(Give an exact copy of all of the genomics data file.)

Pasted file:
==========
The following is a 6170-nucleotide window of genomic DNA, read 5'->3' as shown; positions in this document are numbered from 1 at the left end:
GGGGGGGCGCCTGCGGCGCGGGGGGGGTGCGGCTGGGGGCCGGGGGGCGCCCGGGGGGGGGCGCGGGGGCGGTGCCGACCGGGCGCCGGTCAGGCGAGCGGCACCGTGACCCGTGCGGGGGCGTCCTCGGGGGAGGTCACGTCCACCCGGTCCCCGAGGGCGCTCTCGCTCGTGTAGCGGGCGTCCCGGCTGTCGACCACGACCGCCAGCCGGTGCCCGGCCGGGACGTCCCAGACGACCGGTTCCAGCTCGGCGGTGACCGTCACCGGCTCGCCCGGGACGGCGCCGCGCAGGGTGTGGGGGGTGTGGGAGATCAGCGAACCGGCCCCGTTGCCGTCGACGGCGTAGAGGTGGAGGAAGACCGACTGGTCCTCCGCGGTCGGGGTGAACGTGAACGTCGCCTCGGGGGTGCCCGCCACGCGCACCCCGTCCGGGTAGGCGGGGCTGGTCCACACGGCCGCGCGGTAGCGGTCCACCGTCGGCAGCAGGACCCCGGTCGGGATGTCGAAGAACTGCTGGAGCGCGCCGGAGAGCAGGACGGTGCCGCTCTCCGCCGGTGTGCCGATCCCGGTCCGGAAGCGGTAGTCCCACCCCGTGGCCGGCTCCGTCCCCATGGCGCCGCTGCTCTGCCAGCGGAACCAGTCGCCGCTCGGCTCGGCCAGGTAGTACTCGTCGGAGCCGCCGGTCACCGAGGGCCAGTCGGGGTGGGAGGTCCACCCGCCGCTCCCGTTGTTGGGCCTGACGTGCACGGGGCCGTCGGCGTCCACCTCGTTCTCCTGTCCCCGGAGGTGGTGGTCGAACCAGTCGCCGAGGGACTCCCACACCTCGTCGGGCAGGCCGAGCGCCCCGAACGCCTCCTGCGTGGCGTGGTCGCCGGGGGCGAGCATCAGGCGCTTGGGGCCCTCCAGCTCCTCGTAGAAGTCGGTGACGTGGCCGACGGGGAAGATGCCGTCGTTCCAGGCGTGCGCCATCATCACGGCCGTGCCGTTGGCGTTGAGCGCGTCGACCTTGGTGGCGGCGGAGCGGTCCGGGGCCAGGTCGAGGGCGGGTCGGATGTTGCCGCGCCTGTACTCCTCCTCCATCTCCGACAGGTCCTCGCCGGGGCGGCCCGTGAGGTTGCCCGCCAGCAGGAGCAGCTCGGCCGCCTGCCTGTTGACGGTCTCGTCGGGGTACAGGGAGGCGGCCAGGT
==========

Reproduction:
The following is a 6170-nucleotide window of genomic DNA, read 5'->3' as shown; positions in this document are numbered from 1 at the left end:
GGGGGGGCGCCTGCGGCGCGGGGGGGGTGCGGCTGGGGGCCGGGGGGCGCCCGGGGGGGGGCGCGGGGGCGGTGCCGACCGGGCGCCGGTCAGGCGAGCGGCACCGTGACCCGTGCGGGGGCGTCCTCGGGGGAGGTCACGTCCACCCGGTCCCCGAGGGCGCTCTCGCTCGTGTAGCGGGCGTCCCGGCTGTCGACCACGACCGCCAGCCGGTGCCCGGCCGGGACGTCCCAGACGACCGGTTCCAGCTCGGCGGTGACCGTCACCGGCTCGCCCGGGACGGCGCCGCGCAGGGTGTGGGGGGTGTGGGAGATCAGCGAACCGGCCCCGTTGCCGTCGACGGCGTAGAGGTGGAGGAAGACCGACTGGTCCTCCGCGGTCGGGGTGAACGTGAACGTCGCCTCGGGGGTGCCCGCCACGCGCACCCCGTCCGGGTAGGCGGGGCTGGTCCACACGGCCGCGCGGTAGCGGTCCACCGTCGGCAGCAGGACCCCGGTCGGGATGTCGAAGAACTGCTGGAGCGCGCCGGAGAGCAGGACGGTGCCGCTCTCCGCCGGTGTGCCGATCCCGGTCCGGAAGCGGTAGTCCCACCCCGTGGCCGGCTCCGTCCCCATGGCGCCGCTGCTCTGCCAGCGGAACCAGTCGCCGCTCGGCTCGGCCAGGTAGTACTCGTCGGAGCCGCCGGTCACCGAGGGCCAGTCGGGGTGGGAGGTCCACCCGCCGCTCCCGTTGTTGGGCCTGACGTGCACGGGGCCGTCGGCGTCCACCTCGTTCTCCTGTCCCCGGAGGTGGTGGTCGAACCAGTCGCCGAGGGACTCCCACACCTCGTCGGGCAGGCCGAGCGCCCCGAACGCCTCCTGCGTGGCGTGGTCGCCGGGGGCGAGCATCAGGCGCTTGGGGCCCTCCAGCTCCTCGTAGAAGTCGGTGACGTGGCCGACGGGGAAGATGCCGTCGTTCCAGGCGTGCGCCATCATCACGGCCGTGCCGTTGGCGTTGAGCGCGTCGACCTTGGTGGCGGCGGAGCGGTCCGGGGCCAGGTCGAGGGCGGGTCGGATGTTGCCGCGCCTGTACTCCTCCTCCATCTCCGACAGGTCCTCGCCGGGGCGGCCCGTGAGGTTGCCCGCCAGCAGGAGCAGCTCGGCCGCCTGCCTGTTGACGGTCTCGTCGGGGTACAGGGAGGCGGCCAGGT